flying_cars2From there, he’ll focus on a smaller, two-person Skycar M200 (seen above), which will be made available to the public in about five years time – assuming all goes according to plan. If you have any interest in donating to this cause, which will see a millennial dream become a reality at long last, just go to the Indiegogo page and pledge what you like. Then start saving your pennies for the when the 200 model hits the market. It’s likely to be pricey!

And in the meantime, be sure to check out this promotional video from Moller International:

 


Sources: fastcocreate.com, indiegogo.com

Drone Wars: Hiding Your Home from a UAV

(U.S. Air Force photo/Staff Sgt. Brian Ferguson)(Released)In a world increasingly permeated by surveillance systems, especially ones that are airborne and remotely operated, it was only a matter of time before some struck back. Much like Steve Mann’s concept of sousveillance – using camera devices and wearable computers to help people spy back against “Big Brother” – it seems that there are individuals out there looking for ways to help the common people avoid UAV detection.

In this case, the individual is Tim Faucett, CEO of APlus Mobile. When his company is not manufacturing mobile computer units that manage robots and UAVs for clients like the U.S. Navy and Lockheed Martin, they are contemplating ways to shield us from the technology they help create. Might seem a bit ironic, but looking to the future, Faucett and his colleagues are concerned about people other than government and military having access to the technology.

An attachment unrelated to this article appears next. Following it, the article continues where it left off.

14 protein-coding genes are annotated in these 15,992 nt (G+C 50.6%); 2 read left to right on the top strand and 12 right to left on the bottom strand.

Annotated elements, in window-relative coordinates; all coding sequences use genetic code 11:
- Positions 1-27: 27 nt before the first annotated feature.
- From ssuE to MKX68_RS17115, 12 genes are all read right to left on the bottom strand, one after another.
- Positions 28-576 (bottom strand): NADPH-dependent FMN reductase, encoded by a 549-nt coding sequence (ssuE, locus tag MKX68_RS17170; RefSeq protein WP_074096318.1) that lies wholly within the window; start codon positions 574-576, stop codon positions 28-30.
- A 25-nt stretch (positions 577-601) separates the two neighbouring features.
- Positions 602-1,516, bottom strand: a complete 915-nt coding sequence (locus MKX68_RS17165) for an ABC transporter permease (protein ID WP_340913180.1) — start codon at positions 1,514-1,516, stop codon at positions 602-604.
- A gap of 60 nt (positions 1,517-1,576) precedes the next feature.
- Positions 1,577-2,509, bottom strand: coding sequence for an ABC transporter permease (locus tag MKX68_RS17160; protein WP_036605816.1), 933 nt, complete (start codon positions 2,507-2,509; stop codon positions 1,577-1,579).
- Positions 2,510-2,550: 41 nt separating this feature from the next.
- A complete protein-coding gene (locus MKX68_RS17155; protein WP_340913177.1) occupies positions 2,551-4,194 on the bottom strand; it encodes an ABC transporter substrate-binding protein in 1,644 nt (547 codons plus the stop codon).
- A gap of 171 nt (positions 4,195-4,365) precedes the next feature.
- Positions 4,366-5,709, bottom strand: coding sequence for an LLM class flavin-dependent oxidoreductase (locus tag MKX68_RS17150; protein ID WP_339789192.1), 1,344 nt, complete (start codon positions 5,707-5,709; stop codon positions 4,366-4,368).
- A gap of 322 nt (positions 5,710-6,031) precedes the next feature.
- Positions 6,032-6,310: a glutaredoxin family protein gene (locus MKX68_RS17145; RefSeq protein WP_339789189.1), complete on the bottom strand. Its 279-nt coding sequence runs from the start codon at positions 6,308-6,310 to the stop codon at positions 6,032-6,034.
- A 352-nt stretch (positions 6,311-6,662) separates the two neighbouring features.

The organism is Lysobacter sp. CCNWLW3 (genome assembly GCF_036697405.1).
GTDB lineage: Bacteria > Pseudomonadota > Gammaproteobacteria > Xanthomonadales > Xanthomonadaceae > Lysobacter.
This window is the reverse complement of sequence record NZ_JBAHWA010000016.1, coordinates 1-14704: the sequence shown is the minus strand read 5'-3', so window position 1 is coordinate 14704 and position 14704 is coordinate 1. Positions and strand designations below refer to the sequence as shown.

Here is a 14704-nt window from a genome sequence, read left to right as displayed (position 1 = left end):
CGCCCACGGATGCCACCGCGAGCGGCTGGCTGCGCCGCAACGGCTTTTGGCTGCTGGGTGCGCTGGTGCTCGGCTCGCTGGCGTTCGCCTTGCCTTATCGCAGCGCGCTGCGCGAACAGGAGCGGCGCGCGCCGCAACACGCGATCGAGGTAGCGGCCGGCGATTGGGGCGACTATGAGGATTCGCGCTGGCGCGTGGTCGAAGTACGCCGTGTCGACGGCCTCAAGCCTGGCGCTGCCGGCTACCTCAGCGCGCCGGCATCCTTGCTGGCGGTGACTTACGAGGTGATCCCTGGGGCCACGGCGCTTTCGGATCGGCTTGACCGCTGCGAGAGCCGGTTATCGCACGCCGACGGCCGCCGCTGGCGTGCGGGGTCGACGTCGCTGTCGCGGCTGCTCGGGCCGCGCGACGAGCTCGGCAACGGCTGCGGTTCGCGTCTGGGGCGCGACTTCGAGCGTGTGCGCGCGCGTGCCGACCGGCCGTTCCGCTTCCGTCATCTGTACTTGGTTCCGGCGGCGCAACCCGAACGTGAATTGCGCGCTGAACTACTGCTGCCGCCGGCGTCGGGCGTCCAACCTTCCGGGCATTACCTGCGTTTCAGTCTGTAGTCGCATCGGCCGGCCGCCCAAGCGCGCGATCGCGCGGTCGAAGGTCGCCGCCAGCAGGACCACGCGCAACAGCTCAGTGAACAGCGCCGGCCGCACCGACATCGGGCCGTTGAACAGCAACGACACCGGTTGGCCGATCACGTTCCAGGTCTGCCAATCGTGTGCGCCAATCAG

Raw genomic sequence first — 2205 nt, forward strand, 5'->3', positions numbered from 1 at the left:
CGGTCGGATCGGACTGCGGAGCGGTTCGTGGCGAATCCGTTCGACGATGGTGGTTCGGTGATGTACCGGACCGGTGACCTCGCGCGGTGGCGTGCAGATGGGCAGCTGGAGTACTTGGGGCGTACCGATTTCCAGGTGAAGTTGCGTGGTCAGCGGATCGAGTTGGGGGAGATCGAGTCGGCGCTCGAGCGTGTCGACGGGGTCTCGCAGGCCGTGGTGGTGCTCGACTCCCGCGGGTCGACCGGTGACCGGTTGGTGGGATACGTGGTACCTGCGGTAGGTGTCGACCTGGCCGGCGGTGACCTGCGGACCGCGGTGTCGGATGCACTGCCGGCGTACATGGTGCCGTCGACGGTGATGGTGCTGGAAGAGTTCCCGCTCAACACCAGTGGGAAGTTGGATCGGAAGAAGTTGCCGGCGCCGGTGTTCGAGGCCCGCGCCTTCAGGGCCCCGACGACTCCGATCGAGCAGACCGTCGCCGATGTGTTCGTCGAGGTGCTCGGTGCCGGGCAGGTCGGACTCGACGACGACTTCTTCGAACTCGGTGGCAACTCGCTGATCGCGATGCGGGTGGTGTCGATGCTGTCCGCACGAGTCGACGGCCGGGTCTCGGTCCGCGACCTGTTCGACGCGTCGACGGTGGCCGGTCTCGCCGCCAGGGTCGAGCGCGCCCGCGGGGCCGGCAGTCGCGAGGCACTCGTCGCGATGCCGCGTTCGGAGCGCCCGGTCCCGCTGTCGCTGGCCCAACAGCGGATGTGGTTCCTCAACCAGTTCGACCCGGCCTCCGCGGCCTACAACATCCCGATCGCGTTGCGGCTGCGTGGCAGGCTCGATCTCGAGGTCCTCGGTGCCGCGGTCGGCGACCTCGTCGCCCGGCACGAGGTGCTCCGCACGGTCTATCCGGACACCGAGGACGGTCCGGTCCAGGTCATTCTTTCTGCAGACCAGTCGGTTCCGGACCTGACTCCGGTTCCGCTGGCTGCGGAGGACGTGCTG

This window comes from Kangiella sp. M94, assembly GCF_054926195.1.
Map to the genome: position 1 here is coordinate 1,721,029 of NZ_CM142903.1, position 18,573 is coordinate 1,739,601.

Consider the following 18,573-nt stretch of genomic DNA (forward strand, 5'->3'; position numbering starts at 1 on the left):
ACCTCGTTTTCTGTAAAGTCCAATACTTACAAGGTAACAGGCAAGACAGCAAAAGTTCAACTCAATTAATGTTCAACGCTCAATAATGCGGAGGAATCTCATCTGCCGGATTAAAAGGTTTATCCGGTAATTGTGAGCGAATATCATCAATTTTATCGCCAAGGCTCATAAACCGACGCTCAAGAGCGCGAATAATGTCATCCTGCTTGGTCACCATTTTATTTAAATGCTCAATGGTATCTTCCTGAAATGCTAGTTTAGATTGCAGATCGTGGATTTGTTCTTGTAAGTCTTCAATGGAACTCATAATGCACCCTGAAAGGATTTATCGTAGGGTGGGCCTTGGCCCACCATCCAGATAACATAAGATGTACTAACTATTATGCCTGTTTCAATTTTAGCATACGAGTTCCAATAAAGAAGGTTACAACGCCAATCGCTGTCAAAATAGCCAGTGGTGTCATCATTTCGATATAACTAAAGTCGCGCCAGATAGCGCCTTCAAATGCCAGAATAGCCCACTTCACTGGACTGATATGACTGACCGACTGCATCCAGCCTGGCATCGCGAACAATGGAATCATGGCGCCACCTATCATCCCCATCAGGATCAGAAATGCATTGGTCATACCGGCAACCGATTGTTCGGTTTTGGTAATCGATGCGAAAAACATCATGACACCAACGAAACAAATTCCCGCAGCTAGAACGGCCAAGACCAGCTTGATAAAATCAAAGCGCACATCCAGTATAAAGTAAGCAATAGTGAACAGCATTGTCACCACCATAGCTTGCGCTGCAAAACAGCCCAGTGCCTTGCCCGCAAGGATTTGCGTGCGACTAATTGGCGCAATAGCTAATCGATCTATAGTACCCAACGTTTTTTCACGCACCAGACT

drone_target_1Alongside the FAA, which estimates that there could be tens of thousands of unmanned aircrafts circling overhead by the end of this decade, Faucett believes the future will be permeated by privately-owned unmanned aerial vehicles:

There are going to be private drones, there’s going to be commercial drones. Everybody’s going to have access to a drone. And people are going to have good intentions with them, and people are going to have bad intentions with them.

An interesting idea, and not one the public has fully considered yet. Most concerns vis a vis UAVs and their unlawful use are targeted at the governments who use them, mainly with the intention of “combating terrorism” overseas. But to Faucett, the real threat comes from our neighbors and private groups, people who are harder to discern, identify and fight than a monolithic organization.

drone-laser-targeting_620x374In keeping with this mindset, a few weeks ago, his startup Domestic Drone Countermeasures filed its first of what he said would be nine patents for a system that will detect and disable drones before they have the chance to film their targets. Few details have been made available yet as to what these systems involve, mainly because it’s new and Faucett hopes to keep the cat in the bag until its time to unveil.